But it wasn’t going to be that simple! Before I went to bed that fateful night, news reached me in Ghana of a press release offering a spurious explanation for the President working from home, a totally unnecessary thing to do. At this day and age, anyone has the freedom to work from anywhere, home or abroad. Technology has changed the way we do things. A lot is now done and achieved at the touch of a button. The President did not need to dignify the busybodies who were prying into his affairs with any response. The bazooka released by a key member of his media team was a total faux pas.  Lord have mercy, the statement that rodents sacked the President from his office is the worst public relations nightmarish blunder I have ever witnessed. As a foreign friend told me, “even if it was true that such happened, it was not in the place of any Presidential aide to disclose such so brazenly.” Anyway. It happened, life must move on even though we now have to live with the attendant jokes.

I promised some friends I will try to write the speech I thought the President should have read in case of similar future recurrence. It is also our responsibility to teach our leaders about modern ways of governance instead of lamenting without showing the way. We can’t blame them if we think they don’t know, keeping mute, instead of acting and transferring our own experience and exposure to them. I now produce my speech had I been in President Buhari’s shoes. Let me warn that the speech is fictional and only a figment of my imagination. Any similarity or resemblance to any real life situation is merely coincidental:

“Fellow Nigerians, good morning. It gives me great pleasure to be alive to address you again. What I went through in the past few months was so terrible that I thought I would die but your kind prayers brought me back alive. I sincerely thank God Almighty for giving me a new lease of life and another chance to serve you better. I unreservedly offer my sincere apologies for my long absences but I’m sure you will agree that it was due to circumstances beyond my control.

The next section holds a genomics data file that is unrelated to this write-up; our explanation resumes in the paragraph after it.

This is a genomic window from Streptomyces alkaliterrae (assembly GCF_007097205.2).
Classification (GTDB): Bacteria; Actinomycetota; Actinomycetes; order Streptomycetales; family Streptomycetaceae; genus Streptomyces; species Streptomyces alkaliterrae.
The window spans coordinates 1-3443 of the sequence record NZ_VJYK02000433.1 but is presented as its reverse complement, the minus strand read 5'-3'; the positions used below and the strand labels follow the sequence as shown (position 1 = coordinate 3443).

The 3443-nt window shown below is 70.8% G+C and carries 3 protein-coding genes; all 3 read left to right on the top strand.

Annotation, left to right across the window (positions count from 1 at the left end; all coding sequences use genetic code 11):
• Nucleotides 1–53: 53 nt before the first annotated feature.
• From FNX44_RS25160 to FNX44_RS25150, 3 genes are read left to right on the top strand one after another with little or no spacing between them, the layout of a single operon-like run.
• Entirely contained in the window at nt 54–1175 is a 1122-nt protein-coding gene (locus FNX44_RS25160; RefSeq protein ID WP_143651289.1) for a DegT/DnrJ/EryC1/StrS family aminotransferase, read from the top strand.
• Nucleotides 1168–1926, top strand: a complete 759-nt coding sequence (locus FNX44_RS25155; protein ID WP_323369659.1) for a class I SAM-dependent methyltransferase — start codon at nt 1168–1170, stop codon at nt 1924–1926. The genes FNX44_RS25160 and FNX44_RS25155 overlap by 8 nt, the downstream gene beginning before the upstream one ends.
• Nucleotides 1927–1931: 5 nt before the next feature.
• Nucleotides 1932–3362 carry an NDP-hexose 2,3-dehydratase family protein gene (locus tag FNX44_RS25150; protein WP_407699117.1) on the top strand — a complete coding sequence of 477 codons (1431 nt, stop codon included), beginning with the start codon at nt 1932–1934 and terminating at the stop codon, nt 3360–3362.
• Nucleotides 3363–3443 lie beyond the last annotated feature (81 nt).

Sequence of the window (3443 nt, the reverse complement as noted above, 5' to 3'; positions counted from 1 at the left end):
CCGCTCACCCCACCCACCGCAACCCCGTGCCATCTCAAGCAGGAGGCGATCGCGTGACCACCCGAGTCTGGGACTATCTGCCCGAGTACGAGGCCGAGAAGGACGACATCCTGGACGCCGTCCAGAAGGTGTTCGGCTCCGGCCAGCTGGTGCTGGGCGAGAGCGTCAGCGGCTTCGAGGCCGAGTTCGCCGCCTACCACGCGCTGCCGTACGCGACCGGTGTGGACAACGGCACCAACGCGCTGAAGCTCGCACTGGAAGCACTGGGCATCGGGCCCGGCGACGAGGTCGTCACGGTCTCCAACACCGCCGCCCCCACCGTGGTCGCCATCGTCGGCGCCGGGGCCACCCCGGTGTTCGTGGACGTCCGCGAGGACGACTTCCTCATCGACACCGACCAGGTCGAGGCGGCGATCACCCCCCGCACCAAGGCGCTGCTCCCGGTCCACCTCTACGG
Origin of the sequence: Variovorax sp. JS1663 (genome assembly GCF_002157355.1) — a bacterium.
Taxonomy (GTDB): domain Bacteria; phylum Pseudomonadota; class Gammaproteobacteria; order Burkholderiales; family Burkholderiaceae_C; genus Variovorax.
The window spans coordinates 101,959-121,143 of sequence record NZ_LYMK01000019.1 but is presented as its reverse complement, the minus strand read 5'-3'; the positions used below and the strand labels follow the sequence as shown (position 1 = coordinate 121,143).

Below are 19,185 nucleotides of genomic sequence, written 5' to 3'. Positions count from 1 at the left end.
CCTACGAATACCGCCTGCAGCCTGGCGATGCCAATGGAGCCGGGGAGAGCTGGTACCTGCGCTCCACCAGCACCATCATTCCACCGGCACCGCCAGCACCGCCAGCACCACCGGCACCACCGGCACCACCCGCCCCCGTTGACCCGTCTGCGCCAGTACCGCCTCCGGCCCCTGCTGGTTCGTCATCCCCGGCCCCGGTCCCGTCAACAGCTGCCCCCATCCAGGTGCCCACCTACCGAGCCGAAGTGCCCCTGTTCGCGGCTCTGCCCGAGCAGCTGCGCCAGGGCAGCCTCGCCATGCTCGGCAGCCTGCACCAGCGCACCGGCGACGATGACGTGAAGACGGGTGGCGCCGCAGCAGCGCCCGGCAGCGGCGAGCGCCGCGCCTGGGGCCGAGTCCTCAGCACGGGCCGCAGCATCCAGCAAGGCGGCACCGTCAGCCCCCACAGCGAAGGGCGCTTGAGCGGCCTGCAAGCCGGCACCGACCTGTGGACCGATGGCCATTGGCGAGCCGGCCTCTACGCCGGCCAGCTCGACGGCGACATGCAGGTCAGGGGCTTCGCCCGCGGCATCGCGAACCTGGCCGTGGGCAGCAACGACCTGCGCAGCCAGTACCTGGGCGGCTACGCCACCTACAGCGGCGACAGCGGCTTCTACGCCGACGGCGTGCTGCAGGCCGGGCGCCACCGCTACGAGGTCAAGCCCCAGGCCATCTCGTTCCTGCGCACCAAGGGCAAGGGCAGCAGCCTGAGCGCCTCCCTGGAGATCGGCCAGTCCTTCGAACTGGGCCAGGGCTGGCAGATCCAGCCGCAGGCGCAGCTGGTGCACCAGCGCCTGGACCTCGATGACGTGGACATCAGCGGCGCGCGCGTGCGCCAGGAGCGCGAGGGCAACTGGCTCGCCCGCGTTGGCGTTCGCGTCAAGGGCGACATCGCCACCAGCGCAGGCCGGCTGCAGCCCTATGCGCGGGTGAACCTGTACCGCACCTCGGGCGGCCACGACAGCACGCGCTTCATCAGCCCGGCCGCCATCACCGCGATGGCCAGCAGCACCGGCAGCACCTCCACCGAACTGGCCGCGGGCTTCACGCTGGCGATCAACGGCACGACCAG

I must explain my sad predicament once and for all. There is a Yoruba proverb which says, “a man cannot hide his body from those who will bury him.” As your President, I’m your leader and also your servant at the same time. A true leader must see himself as a servant of the people. It is therefore incumbent on me to let you know and appreciate the health challenges I have suffered lately. Trouble started years back when I was diagnosed with prostate cancer. Although deeply troubled initially, I was soon reassured by my doctors that mine had been detected early and was not malignant. I tried to follow the prescribed medical regime with rigid discipline I am reputed for, and this has kept me going since then.

My fellow Nigerians, permit me to say that when it rains, it pours. I did not bargain for what unfolded after I miraculously won the Presidential election of 2015. I was fully ready to work full blast knowing the extent of havoc the previous PDP government had wreaked on our country. However, what I met was far worse than what I ever imagined. Nigeria was in a bigger mess and the job required total strength, physical and psychological. Unfortunately, I soon relapsed into another bout of ill-health which deprived me of my full stamina to tackle the menace and scourge foisted on our country by previous administrations. I was quite alarmed when my doctors said that my sugar level had risen due to my abysmal diabetic history and now needed to be managed and controlled very delicately. I was told there were few experts in the world to deal with my virulent type of diabetes and I had no choice but to bow to the wish of God.